The Bachelor degree in the College of Arts launches in 2019 and will offer four majors: Journalism, Communication Strategy in Practice, Political Communication, and Tauwhitinga Māori: Communication Strategy for the Māori World.

Activities incorporated into the degree include visits to Tuahiwi Marae, work-based projects with Te Rūnanga o Ngāi Tahu and coursework highlighting Māori perspectives on communication, such as indigenous understandings of risk and writing for Māori news media.....

Maori on list for extra radio content funding
Radio New Zealand and New Zealand on Air have been asked to team up to oversee a new $6 million innovation fund aimed at generating more content for under-served audiences such as Maori and Pacific Peoples, children and regional New Zealand.

Broadcasting Minister Clare Curran yesterday revealed how the $15 million in new funding in the Budget will be carved up....

Ringatū in good heart as tamariki sing out
Tūnuiārangi Mclean was among the hundreds of who attended the commemoration at Rangiwaho Marae, Muriwai, south of Gisborne this week.

He says the turnout was a coming together of the Māori faiths, with Ratana, Pai Maarire and followers of the teachings of the Parihaka prophets also represented.....

Far North sand dunes need protection from vehicles - Te Rarawa
Te Rarawa is taking steps to block motorbikes and offroad vehicles at Ahipara, to protect fragile sand dunes and sites of significance to Te Rarawa.

Te Takiwa o Ahipara spokesman Haami Piripi said conservation reserves returned via the iwi's Treaty settlement would be fenced off, and pouwhenua erected to tell the iwi's stories and connections to the whenua.

"Our colonial history here in the Far North has over time produced a relatively peaceful community, established upon the honour of our respective leaders sharing a nation as partners and expressed through Te Tiriti o Waitangi, signed in 1840 at Te Ahu in Kaitaia," Piripi said.....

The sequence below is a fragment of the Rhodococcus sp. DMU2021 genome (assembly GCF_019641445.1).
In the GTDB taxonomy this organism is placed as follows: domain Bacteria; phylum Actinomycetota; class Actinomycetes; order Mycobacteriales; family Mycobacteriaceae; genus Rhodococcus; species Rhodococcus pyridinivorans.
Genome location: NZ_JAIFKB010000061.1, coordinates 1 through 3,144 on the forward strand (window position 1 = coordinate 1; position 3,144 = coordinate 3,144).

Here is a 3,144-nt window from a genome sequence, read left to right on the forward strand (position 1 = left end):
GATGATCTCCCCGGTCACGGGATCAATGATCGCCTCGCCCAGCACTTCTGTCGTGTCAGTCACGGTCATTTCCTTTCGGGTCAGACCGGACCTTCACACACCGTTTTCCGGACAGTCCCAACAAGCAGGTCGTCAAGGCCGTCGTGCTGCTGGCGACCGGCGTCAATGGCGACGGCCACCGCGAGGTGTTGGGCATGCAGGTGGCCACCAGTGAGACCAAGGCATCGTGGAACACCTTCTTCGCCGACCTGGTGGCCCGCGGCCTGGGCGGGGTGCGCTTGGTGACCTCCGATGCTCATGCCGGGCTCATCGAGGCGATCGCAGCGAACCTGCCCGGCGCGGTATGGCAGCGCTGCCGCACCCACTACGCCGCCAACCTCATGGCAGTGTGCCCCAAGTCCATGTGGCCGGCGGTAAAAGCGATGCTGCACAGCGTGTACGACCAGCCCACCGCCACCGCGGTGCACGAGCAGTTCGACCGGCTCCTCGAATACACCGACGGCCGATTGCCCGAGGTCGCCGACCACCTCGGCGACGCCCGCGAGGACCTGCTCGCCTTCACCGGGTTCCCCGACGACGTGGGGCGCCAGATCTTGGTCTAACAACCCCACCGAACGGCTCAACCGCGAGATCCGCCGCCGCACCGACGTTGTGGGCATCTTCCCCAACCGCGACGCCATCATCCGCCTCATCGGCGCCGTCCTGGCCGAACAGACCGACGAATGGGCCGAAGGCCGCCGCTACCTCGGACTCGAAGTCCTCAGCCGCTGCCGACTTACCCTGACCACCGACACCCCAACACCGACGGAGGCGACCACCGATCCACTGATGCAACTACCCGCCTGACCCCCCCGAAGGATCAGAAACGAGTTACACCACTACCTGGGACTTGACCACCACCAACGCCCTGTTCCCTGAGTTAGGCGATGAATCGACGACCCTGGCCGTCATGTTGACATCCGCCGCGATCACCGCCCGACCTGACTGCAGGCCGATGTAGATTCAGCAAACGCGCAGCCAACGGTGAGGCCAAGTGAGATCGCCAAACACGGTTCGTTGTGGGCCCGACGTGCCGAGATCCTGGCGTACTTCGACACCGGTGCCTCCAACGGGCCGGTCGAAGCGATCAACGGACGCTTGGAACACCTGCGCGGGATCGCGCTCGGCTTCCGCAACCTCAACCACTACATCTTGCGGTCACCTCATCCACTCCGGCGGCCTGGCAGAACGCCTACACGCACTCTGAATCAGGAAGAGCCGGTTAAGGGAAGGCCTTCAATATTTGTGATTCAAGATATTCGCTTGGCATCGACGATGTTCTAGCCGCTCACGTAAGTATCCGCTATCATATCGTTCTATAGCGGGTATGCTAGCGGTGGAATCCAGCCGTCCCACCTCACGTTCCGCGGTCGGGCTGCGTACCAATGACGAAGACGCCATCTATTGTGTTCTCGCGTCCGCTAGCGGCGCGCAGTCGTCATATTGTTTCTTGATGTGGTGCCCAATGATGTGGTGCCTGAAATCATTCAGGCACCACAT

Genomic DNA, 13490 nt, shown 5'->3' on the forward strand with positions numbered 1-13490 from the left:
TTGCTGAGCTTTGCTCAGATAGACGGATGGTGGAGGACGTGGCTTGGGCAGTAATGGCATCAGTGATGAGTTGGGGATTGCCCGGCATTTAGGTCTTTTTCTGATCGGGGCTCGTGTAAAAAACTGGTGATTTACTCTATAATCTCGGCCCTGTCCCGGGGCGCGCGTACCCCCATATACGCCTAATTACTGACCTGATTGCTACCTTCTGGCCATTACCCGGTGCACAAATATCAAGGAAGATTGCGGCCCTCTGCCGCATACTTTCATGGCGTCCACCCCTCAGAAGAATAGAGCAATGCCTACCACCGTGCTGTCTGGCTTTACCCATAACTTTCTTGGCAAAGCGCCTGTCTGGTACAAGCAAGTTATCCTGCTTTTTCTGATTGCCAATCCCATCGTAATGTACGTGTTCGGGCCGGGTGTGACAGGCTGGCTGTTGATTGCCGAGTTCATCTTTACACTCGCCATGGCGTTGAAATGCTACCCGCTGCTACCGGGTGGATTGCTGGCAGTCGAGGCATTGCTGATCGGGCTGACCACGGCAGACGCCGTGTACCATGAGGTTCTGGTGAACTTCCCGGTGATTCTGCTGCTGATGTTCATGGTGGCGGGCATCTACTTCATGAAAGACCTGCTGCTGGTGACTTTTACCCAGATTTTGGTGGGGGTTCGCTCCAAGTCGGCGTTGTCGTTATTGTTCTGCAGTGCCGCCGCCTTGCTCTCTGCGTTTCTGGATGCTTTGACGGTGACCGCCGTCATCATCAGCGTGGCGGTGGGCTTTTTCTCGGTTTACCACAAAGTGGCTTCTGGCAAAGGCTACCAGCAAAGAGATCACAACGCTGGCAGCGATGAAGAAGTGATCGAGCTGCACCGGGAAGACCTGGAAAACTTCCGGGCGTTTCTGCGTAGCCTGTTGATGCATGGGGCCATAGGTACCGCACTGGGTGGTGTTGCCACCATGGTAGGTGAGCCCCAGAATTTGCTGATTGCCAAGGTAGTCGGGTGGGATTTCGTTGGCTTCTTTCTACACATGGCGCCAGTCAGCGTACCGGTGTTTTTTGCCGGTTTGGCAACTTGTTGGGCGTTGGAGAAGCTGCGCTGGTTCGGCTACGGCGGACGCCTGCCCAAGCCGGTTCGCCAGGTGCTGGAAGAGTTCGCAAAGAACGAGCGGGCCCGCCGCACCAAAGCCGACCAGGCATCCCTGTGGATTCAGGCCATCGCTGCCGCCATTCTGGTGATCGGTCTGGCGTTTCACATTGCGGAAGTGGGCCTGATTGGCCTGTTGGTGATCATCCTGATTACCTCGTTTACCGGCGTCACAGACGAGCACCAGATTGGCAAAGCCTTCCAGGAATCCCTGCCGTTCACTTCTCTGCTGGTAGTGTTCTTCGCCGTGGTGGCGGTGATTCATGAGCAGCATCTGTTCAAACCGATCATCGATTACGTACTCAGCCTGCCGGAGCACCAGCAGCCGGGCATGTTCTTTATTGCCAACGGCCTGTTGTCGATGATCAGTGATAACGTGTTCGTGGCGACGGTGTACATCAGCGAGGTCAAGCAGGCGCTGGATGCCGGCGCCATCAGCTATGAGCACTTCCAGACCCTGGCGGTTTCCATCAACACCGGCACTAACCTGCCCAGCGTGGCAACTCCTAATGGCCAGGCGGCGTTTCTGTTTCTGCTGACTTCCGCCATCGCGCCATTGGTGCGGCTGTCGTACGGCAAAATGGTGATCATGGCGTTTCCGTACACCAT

Maori games taught to take back to Timaru classrooms
Timaru teachers enjoyed a day of play as they prepare to take Maori games into the classroom.

Sport Canterbury community sport advisor Lawrence Tau, who travelled from Christchurch to run the SportStart Takaro programme, said the main purpose of the initiative was to erase the stigma attached to being Maori.

Maori youth, “especially disconnected Maori”, could benefit from the games because they allowed the children to explore their culture without feeling pressure to know everything, he said....

Tai Tokerau language expert calls for exclusive Northern wānanga
Former Te Taura Whiri i Te Reo board member, and staunch Māori language advocate, Quinton Hita (Ngāpuhi) is calling for a new regional-specific Māori language school specifically for Te Tai Tokerau.

It's call for the Tai Tokerau investment collective of Te Mātāwai to fully fund the establishment of a new language school in the north.

"Perhaps we should look at a collaborative approach and set that money aside for Northland Māori language strategies?" he says.....

Māori Wardens suitable for diversion
New Zealand Māori Council chair Sir Taihākurei Durie wants a greater role for Māori wardens in alternative forms of justice.

Sir Taihākurei says increasing the role of Māori committees and wardens in community development is one of the aims of the new council, which has just finished its triennial elections.

"I would like to actually see the wardens have a direct role in police diversion and those types of schemes that prevent our people being put through the court system.....

Māori speech bad, white speech good for Brash
Auckland Peace Action says the Free Speech Coalition which is suing Auckland Council for refusing to rent a venue to right wing extremists is full of hypocrites and opportunists.

She says hate speech is not free speech but an industry for the racist right who use it as a recruiting tool and a show of power.

Their hate speech creates the environment where racist speech and violence against Tangata Whenua, migrants and refugees is acceptable and normalised......
A further article here > Council sued over white speech 

Tukutuku fund encourages te reo in the kainga
The branch of Māori language organisation Te Mātāwai that represents education, community, broadcasting and urban Māori stakeholders is looking to fund innovative ideas on language revitalisation.

There’s $2 million on offer with the fund open until July 25......

Nash says new iwi community justice panel not a soft option